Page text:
From nighttime jitters and twitches to having (near-constant) hiccups, babies do a lot of strange things. After all, they’re still developing. When infants are born, they can’t see well, burp easily, or control their head.
They also can’t control their reflexes, which is why many newborns engage in seemingly spastic movements and clench their fists. This might worry you, but is it really cause for concern?
Here’s everything we know about fist clenching.
Babies clench their first for numerous reasons. In fact, this behavior is both common and normal, according to Dr. Ariana Witkin, a board-certified pediatrician and member of the American Academy of Pediatrics.
“Newborns clench their fists due to a neurologic reflex called palmar grasp. This reflex is activated when something is pushed into a newborn’s palm, like a caregiver’s finger,” Witkin explains.
Baby fist clenching is also instinctual. It mirrors the curled position they had in the womb.
In addition, sometimes fist clenching can be a sign of hunger or stress.
“When newborns are hungry, their whole bodies tend to be clenched,” Witkin says. “This includes their fists. However, as they eat and become full, their fists will open and hands relax.”
If you are worried about your baby or their behavior, know this: Fist clenching doesn’t last long.
The palmar reflex usually disappears between 3 and 4 months. What’s more, you’ll likely see changes before the 4-month mark. Your baby may begin to relax their hands as their nervous system develops.
As for when your little one will start using their hands, this change usually occurs around 5 or 6 months, when babies gain the ability to grasp and release objects.
However, your baby may learn to reach for objects of their desire — such as toys, rattles, or bottles — before they’re able to hold them.
For this reason, the American Academy of Pediatrics actually suggests introducing spoons and sippy cups starting at 6 months. They also recommend letting your baby use their hands to feed themselves.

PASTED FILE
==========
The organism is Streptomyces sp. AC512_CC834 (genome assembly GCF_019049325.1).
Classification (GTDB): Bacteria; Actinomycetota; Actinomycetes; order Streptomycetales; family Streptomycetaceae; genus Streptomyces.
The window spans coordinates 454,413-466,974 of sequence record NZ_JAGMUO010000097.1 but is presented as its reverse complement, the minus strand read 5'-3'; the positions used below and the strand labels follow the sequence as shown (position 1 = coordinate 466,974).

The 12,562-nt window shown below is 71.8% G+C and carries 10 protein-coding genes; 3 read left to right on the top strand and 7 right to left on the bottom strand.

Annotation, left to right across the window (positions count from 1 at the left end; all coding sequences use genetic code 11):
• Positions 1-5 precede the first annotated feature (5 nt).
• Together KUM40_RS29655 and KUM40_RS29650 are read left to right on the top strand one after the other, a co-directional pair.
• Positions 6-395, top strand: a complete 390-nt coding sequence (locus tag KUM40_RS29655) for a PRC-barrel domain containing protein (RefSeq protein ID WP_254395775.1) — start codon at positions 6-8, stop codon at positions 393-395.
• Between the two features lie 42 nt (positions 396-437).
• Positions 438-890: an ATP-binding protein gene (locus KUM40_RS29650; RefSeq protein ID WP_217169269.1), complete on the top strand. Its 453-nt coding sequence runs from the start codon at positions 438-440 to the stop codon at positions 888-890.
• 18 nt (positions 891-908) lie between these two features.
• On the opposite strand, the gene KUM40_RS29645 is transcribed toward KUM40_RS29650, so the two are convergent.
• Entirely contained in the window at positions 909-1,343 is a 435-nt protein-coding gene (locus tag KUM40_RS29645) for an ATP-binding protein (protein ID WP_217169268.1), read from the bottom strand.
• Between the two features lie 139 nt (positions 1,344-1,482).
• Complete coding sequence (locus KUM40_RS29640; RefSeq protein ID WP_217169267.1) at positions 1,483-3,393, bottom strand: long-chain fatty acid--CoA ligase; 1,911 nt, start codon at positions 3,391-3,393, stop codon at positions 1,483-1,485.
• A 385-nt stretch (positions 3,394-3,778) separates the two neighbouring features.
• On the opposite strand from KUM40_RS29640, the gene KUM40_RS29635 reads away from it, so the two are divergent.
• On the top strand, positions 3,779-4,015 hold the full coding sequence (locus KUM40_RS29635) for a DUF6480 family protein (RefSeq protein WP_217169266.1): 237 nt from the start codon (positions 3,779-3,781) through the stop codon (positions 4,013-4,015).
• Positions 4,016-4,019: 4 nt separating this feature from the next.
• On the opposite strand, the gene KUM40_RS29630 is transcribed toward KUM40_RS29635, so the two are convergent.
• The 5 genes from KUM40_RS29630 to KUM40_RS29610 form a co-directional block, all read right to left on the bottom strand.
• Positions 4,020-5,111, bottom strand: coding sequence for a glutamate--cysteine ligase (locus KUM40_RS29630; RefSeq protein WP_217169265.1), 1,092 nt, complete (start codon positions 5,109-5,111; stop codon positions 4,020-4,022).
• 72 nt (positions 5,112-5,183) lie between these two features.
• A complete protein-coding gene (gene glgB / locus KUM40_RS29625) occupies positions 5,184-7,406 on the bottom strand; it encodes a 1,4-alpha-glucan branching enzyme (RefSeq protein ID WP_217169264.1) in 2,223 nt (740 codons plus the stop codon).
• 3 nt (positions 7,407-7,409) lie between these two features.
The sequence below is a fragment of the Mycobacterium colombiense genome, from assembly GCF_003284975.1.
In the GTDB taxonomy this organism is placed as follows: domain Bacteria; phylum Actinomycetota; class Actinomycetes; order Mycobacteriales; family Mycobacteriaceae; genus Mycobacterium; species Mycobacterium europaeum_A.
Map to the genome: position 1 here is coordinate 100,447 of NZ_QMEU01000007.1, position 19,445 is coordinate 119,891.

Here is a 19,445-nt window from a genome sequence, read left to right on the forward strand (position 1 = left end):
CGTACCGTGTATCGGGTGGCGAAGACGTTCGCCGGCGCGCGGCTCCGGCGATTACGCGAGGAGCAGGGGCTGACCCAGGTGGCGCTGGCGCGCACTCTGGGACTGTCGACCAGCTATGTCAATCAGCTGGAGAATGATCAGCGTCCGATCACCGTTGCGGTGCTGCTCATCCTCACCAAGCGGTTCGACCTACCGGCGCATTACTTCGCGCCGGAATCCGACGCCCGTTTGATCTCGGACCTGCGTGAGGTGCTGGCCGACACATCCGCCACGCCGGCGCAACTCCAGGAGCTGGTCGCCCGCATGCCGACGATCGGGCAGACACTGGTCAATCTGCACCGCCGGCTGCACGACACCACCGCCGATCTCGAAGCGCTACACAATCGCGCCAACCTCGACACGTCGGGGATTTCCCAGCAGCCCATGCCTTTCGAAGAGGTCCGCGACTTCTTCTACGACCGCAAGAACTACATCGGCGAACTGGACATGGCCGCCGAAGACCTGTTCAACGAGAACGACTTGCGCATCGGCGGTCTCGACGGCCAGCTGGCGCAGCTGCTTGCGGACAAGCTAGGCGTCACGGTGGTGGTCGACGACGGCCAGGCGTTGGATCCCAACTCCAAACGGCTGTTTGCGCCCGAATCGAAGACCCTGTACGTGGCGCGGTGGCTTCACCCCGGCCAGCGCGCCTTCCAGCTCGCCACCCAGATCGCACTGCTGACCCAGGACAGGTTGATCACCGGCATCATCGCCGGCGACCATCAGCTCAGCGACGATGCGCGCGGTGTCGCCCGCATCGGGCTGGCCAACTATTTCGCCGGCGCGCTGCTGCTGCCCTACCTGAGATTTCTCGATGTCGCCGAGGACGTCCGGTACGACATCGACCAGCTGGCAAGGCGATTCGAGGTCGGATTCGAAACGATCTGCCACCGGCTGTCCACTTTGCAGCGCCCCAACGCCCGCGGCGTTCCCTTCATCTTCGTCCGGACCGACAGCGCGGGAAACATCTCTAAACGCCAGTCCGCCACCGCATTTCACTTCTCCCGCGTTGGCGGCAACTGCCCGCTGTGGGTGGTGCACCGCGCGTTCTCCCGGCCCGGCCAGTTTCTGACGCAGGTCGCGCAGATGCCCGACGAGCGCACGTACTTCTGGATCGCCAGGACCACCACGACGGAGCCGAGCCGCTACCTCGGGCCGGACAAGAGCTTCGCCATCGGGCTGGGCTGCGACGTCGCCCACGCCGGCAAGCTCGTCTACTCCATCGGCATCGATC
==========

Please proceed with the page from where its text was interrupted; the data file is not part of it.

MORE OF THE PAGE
In most cases, baby fist clenching isn’t cause for concern.
However, if your baby continues to clench their fists longer than expected and also seems rigid and stiff, it could be a sign something more is happening. Cerebral palsy, for example, is a condition that affects a person’s ability to move.
“If fist clenching lasts longer than 3 months, it can be a sign of a potential neurological problem,” says Dr. Gina Posner, a pediatrician at MemorialCare Orange Coast Medical Center in Fountain Valley, California.
And Dr. Danelle Fisher, a pediatrician and the vice chair of pediatrics at Providence Saint John’s Health Center in Santa Monica, California, agrees: “Babies who clench their fists may have neurologic problems, such as hypertonicity [or an increased state of muscle contraction].”
That said, it’s important to note that these conditions are uncommon. Approximately
However, if you feel something is wrong or are worried about your baby’s development, you should trust your gut and consult your pediatrician. It’s important to keep your baby’s scheduled well visits to monitor their growth and development.
“Parents should feel comfortable enough to discuss their concerns with their child’s pediatrician,” Posner says.
“A thorough exam can and will reveal any problems,” Fisher adds. “Your pediatrician will refer you to a neurologist if there are concerns.”
While fist clenching is normal, at least in most cases, it never hurts to get a second thought or opinion. After all, that’s what your child’s doctor is there for.
But try not to stress. In most cases, fist clenching is a completely typical part of your baby’s behavior and development.